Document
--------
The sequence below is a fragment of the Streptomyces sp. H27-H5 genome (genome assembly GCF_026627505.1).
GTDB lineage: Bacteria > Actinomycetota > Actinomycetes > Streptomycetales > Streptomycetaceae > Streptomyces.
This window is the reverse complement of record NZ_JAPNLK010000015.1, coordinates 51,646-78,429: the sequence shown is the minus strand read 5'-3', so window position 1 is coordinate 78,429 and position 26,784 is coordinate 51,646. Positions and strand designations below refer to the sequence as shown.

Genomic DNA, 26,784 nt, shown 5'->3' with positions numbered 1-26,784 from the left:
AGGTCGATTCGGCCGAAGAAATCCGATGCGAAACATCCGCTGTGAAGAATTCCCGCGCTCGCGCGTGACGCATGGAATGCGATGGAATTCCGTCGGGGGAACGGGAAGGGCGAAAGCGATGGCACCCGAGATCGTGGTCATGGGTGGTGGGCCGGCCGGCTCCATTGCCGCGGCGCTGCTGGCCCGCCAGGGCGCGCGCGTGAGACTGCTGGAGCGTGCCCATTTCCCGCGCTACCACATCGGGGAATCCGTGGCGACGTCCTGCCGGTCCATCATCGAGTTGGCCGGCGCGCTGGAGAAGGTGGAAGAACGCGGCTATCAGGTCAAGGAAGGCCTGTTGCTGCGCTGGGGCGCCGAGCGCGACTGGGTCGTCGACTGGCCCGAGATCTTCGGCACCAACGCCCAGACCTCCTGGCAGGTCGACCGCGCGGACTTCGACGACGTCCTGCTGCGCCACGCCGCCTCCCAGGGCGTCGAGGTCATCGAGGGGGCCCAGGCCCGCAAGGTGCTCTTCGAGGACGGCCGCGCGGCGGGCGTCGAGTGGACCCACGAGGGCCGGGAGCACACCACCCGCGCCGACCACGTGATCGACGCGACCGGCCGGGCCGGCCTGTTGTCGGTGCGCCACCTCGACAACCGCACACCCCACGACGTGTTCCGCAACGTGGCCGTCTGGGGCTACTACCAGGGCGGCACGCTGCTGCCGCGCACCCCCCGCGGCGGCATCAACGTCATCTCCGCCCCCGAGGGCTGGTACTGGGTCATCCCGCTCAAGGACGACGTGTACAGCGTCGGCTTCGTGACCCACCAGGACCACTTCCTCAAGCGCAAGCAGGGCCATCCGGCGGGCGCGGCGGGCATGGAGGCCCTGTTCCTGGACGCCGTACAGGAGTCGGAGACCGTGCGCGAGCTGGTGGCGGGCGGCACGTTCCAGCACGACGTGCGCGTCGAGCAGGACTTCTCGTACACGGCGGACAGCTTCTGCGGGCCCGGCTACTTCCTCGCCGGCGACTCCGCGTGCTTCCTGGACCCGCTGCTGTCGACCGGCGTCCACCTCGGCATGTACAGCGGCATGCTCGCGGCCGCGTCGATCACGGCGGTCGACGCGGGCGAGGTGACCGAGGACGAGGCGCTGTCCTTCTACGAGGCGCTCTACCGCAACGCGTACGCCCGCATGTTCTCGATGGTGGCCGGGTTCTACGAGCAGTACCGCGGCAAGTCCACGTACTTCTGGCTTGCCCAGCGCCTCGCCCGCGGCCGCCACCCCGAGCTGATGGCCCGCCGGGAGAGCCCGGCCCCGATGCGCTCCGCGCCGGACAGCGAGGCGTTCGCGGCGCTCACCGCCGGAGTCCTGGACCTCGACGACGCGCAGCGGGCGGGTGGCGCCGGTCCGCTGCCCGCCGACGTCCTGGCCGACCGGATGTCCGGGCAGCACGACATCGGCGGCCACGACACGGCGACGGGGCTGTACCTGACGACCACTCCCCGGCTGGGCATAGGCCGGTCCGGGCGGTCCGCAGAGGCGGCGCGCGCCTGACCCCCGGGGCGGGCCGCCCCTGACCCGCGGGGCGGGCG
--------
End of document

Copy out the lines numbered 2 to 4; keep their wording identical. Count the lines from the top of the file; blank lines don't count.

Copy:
GTDB lineage: Bacteria > Actinomycetota > Actinomycetes > Streptomycetales > Streptomycetaceae > Streptomyces.
This window is the reverse complement of record NZ_JAPNLK010000015.1, coordinates 51,646-78,429: the sequence shown is the minus strand read 5'-3', so window position 1 is coordinate 78,429 and position 26,784 is coordinate 51,646. Positions and strand designations below refer to the sequence as shown.

Genomic DNA, 26,784 nt, shown 5'->3' with positions numbered 1-26,784 from the left: